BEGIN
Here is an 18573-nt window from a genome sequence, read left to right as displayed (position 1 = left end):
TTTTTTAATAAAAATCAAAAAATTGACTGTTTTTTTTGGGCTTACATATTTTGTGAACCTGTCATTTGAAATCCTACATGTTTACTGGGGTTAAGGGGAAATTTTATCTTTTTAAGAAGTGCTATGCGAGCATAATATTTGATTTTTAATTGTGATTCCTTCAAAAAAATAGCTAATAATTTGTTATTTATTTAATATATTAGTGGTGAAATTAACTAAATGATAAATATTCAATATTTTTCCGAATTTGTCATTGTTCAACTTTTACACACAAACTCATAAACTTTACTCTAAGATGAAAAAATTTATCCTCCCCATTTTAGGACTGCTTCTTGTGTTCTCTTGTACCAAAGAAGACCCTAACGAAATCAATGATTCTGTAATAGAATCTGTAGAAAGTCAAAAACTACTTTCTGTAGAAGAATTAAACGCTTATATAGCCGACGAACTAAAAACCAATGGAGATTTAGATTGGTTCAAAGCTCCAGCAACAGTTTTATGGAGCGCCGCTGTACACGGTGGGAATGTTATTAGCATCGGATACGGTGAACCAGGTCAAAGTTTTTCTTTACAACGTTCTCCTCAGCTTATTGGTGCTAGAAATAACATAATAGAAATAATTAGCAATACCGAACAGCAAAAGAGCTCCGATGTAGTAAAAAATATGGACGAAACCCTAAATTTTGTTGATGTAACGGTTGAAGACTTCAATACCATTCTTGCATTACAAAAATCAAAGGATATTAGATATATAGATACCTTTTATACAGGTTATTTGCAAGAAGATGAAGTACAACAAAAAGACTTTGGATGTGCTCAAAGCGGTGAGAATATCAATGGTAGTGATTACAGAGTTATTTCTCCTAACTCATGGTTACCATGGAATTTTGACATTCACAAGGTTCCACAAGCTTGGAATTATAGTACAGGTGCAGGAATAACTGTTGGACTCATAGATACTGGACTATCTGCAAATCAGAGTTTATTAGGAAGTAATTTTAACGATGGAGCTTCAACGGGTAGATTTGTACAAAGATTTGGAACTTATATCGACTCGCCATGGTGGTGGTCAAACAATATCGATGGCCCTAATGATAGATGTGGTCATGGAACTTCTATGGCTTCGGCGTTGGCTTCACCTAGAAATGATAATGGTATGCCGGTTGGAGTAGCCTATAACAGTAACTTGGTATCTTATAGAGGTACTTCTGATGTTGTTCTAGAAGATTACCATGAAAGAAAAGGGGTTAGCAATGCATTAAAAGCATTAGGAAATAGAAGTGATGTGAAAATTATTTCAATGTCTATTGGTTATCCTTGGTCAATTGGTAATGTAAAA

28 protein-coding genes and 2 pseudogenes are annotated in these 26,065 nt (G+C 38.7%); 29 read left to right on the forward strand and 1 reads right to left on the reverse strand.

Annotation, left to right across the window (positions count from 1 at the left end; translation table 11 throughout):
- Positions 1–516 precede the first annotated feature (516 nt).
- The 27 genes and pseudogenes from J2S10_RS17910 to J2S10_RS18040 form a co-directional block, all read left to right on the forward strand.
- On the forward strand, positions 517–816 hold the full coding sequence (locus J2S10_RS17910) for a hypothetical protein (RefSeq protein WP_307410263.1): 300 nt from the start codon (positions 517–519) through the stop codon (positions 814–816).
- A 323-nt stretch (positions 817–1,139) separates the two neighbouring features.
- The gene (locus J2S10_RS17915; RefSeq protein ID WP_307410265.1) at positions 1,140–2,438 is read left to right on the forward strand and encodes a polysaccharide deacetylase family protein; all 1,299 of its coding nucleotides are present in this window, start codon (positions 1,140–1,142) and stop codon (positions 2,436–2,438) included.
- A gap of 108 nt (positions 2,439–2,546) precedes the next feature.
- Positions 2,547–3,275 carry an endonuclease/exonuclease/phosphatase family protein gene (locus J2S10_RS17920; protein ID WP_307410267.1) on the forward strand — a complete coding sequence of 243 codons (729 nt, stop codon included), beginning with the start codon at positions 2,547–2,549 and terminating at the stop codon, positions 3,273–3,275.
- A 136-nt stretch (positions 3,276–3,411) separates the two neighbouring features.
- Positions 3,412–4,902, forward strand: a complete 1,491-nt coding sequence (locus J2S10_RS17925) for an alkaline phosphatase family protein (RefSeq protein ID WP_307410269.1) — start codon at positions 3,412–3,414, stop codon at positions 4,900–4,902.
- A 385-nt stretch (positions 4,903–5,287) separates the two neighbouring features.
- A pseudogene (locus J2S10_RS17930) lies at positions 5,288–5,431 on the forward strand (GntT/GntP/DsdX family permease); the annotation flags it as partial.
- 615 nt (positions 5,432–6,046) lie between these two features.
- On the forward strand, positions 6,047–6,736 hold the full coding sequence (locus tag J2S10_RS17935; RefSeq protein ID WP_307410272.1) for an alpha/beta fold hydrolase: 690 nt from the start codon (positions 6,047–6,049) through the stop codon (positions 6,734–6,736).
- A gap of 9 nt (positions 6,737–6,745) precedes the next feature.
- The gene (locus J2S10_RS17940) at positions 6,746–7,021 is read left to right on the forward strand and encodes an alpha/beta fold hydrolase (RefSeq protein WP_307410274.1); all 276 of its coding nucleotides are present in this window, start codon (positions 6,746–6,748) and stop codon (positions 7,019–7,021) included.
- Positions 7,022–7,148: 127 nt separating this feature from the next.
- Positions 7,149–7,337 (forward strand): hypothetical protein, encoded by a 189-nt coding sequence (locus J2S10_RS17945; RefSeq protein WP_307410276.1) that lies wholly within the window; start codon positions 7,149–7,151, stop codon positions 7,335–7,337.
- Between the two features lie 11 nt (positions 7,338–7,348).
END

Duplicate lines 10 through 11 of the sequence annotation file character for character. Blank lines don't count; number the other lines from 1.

- A gap of 108 nt (positions 2,439–2,546) precedes the next feature.
- Positions 2,547–3,275 carry an endonuclease/exonuclease/phosphatase family protein gene (locus J2S10_RS17920; protein ID WP_307410267.1) on the forward strand — a complete coding sequence of 243 codons (729 nt, stop codon included), beginning with the start codon at positions 2,547–2,549 and terminating at the stop codon, positions 3,273–3,275.